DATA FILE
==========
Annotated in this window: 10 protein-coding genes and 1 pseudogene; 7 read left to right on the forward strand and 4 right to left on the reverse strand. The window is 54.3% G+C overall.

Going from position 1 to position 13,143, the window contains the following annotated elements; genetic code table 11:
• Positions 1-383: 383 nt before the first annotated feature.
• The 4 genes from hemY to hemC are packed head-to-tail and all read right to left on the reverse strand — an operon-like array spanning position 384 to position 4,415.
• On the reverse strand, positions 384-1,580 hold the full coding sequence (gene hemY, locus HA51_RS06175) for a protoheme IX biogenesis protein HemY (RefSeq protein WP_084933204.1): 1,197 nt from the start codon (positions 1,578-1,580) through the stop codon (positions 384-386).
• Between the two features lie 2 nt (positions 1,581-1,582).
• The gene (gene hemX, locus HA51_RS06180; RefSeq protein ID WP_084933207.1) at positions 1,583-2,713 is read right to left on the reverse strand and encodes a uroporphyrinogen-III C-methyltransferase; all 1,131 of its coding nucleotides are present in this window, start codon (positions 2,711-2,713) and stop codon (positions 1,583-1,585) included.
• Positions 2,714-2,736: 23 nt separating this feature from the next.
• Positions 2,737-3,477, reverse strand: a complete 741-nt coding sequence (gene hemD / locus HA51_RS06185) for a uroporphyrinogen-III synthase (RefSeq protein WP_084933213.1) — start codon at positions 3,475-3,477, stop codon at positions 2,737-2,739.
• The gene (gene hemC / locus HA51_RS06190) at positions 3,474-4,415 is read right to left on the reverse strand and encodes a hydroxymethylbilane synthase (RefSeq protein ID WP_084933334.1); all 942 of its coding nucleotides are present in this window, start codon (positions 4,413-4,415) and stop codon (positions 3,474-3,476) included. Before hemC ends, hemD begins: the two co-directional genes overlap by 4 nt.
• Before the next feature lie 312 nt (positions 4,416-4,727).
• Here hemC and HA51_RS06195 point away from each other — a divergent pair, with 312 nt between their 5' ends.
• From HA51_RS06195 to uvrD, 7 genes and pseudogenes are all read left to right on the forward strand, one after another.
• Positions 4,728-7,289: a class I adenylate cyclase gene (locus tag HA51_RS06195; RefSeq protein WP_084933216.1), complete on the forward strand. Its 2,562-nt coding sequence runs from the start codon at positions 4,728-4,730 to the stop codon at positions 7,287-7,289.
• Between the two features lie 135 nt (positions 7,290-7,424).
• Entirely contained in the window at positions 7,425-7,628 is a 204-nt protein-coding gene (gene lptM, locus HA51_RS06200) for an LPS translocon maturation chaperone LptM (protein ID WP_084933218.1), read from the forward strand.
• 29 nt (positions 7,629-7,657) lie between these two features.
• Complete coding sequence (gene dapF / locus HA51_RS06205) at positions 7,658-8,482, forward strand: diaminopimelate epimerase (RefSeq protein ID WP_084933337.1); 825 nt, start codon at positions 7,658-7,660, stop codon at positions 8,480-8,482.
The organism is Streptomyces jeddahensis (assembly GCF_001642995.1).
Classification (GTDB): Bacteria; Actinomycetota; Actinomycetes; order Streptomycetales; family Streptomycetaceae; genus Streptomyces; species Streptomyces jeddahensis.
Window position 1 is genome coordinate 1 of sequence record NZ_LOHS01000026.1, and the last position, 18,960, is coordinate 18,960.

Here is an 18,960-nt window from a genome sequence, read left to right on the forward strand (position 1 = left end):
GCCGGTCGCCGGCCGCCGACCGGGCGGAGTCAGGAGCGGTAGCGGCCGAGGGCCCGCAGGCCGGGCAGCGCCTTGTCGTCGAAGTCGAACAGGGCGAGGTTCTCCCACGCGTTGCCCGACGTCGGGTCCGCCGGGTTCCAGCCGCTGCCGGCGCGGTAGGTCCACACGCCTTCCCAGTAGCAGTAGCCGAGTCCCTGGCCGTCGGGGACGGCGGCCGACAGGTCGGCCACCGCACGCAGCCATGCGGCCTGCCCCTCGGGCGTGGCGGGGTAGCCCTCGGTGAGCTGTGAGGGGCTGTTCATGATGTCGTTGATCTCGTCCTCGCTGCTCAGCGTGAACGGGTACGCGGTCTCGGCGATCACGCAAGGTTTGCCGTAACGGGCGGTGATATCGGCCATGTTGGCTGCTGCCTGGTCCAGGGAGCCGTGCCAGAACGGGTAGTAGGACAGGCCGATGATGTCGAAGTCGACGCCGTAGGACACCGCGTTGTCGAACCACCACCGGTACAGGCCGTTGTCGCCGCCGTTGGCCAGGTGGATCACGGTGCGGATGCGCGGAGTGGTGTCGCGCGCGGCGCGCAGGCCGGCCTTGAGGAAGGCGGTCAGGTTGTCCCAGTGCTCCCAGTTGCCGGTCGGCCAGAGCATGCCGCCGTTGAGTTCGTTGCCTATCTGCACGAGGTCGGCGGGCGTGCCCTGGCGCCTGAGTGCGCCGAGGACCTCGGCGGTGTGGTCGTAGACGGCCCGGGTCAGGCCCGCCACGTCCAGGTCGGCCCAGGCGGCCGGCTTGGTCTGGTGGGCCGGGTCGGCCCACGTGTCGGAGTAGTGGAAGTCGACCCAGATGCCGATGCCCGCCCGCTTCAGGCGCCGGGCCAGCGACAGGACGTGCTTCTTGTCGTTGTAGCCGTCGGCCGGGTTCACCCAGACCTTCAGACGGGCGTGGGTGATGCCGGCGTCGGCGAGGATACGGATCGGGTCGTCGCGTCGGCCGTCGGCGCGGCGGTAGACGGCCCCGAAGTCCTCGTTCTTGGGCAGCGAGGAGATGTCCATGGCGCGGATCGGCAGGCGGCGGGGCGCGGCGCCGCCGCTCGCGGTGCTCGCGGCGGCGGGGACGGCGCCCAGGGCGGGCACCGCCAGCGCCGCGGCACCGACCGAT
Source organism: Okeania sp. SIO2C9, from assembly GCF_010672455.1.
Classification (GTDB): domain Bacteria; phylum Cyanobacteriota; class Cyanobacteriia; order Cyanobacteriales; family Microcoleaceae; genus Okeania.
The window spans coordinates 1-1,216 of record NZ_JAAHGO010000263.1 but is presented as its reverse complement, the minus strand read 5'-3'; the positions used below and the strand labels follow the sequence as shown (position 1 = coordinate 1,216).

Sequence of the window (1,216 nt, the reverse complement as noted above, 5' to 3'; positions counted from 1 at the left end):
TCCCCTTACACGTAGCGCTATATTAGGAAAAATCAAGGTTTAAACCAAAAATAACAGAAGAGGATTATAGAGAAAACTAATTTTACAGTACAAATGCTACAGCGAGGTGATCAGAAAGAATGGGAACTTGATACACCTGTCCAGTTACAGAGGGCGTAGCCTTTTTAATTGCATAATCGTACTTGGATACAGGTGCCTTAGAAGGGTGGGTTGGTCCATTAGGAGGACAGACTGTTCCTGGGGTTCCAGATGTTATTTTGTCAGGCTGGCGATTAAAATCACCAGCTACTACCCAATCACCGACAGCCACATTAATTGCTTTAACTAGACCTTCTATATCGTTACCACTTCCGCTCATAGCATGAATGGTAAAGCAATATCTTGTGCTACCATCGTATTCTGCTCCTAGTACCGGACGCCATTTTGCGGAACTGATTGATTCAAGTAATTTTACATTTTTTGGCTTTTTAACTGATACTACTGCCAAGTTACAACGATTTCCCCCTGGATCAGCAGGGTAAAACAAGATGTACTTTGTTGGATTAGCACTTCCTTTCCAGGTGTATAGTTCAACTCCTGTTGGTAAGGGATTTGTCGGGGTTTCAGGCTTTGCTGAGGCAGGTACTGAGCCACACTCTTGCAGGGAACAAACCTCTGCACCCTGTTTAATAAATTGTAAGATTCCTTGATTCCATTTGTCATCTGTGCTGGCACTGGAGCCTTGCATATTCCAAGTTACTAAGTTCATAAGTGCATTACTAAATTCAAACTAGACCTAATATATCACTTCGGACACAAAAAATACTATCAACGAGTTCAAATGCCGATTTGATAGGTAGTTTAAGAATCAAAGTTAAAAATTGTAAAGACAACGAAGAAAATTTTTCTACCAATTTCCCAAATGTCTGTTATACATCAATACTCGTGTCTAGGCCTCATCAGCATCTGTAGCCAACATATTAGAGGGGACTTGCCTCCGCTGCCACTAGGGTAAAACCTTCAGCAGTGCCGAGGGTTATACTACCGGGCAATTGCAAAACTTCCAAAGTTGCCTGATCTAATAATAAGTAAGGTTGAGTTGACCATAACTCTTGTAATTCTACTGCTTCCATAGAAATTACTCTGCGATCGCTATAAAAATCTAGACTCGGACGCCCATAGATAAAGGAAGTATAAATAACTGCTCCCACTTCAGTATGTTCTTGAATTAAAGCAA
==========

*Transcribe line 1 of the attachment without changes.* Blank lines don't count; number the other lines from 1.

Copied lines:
Annotated in this window: 10 protein-coding genes and 1 pseudogene; 7 read left to right on the forward strand and 4 right to left on the reverse strand. The window is 54.3% G+C overall.